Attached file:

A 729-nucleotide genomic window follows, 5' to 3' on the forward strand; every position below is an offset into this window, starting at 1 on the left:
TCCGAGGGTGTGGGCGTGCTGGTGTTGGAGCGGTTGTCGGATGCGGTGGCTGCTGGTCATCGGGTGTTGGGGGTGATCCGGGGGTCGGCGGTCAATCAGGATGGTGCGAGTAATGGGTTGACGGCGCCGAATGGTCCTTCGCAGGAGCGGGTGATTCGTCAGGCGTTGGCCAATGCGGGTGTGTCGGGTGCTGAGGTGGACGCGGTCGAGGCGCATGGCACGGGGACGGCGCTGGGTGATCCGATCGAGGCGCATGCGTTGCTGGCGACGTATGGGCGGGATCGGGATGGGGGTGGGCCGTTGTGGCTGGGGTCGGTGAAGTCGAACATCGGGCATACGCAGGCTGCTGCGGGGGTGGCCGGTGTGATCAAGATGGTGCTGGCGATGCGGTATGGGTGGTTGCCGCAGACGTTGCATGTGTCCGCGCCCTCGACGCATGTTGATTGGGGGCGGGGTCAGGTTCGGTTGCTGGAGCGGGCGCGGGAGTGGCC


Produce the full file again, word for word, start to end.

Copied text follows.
A 729-nucleotide genomic window follows, 5' to 3' on the forward strand; every position below is an offset into this window, starting at 1 on the left:
TCCGAGGGTGTGGGCGTGCTGGTGTTGGAGCGGTTGTCGGATGCGGTGGCTGCTGGTCATCGGGTGTTGGGGGTGATCCGGGGGTCGGCGGTCAATCAGGATGGTGCGAGTAATGGGTTGACGGCGCCGAATGGTCCTTCGCAGGAGCGGGTGATTCGTCAGGCGTTGGCCAATGCGGGTGTGTCGGGTGCTGAGGTGGACGCGGTCGAGGCGCATGGCACGGGGACGGCGCTGGGTGATCCGATCGAGGCGCATGCGTTGCTGGCGACGTATGGGCGGGATCGGGATGGGGGTGGGCCGTTGTGGCTGGGGTCGGTGAAGTCGAACATCGGGCATACGCAGGCTGCTGCGGGGGTGGCCGGTGTGATCAAGATGGTGCTGGCGATGCGGTATGGGTGGTTGCCGCAGACGTTGCATGTGTCCGCGCCCTCGACGCATGTTGATTGGGGGCGGGGTCAGGTTCGGTTGCTGGAGCGGGCGCGGGAGTGGCC